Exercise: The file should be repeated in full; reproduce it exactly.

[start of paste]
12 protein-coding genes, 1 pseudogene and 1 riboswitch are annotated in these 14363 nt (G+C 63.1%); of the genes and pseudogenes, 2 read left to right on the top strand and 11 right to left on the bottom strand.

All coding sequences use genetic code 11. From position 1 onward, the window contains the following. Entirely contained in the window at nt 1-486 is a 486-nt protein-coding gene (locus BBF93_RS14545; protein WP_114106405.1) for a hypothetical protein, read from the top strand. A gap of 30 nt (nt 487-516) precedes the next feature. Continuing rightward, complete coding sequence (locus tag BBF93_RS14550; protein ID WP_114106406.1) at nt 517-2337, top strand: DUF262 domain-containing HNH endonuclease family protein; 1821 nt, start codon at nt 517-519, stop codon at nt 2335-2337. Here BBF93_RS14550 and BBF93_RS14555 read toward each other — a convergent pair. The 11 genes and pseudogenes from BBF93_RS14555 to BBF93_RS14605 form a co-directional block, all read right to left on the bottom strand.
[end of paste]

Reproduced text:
12 protein-coding genes, 1 pseudogene and 1 riboswitch are annotated in these 14363 nt (G+C 63.1%); of the genes and pseudogenes, 2 read left to right on the top strand and 11 right to left on the bottom strand.

All coding sequences use genetic code 11. From position 1 onward, the window contains the following. Entirely contained in the window at nt 1-486 is a 486-nt protein-coding gene (locus BBF93_RS14545; protein WP_114106405.1) for a hypothetical protein, read from the top strand. A gap of 30 nt (nt 487-516) precedes the next feature. Continuing rightward, complete coding sequence (locus tag BBF93_RS14550; protein ID WP_114106406.1) at nt 517-2337, top strand: DUF262 domain-containing HNH endonuclease family protein; 1821 nt, start codon at nt 517-519, stop codon at nt 2335-2337. Here BBF93_RS14550 and BBF93_RS14555 read toward each other — a convergent pair. The 11 genes and pseudogenes from BBF93_RS14555 to BBF93_RS14605 form a co-directional block, all read right to left on the bottom strand.